Annabelle Chapman is a Warsaw-based journalist covering Poland for The Economist and Monocle magazine. Her articles on Central and Eastern Europe have been published widely in the international press, including in Politico Europe, Foreign Affairs and Foreign Policy. She holds a PhD on Poland and a Masters in Russian and Eastern European Studies, both from the University of Oxford. She is a winner of the Sylke Tempel Essay Prize and the Timothy Garton Ash Prize for European Writing.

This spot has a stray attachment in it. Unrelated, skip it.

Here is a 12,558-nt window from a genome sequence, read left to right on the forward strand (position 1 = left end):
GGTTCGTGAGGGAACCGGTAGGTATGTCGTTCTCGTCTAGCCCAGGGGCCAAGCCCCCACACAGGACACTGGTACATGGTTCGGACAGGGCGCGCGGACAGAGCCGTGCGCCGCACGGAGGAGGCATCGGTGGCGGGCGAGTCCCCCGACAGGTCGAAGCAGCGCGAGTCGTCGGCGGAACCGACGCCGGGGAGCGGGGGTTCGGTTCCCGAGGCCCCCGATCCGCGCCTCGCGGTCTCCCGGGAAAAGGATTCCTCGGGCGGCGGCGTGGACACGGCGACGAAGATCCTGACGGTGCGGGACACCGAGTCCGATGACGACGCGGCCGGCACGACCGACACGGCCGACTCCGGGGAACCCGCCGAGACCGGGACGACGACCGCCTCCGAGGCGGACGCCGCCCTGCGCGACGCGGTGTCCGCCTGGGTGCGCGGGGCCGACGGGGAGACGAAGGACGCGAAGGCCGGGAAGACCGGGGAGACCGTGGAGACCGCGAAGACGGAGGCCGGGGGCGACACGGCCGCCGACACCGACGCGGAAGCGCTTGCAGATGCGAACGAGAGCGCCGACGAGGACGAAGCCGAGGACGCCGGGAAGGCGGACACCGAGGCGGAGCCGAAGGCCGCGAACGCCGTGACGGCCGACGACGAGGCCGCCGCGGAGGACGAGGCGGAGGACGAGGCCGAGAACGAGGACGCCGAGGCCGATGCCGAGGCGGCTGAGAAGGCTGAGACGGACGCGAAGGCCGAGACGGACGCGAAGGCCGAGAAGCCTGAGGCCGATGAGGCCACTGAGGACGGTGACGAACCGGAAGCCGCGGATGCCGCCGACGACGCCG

While the worst of the global COVID-19 pandemic seems to be over, its long-term implications for our societies’ stability and safety will reverberate much longer. Regardless of the actual situation on the ground, effective communication of policy narratives to domestic and foreign audiences will be crucial in any future conflicts or crises. The ability to see patterns and connections between seemingly isolated incidents, that are actually elements of broader hybrid threats strategies, will be of equal importance. The COVID-19 crisis might be turned into an impetus for reforming EU and NATO’s strategic communication efforts and threat perception mechanisms, integrating them much more with their core activities. How should democratic societies react to a rapidly shifting threat horizon and the increasingly difficult task of assigning attribution to attackers? What should be done to boost EU and NATO capacities to detect and deter hybrid threats? How should strategic communication be mainstreamed into a wider range of modern foreign and security policy measures?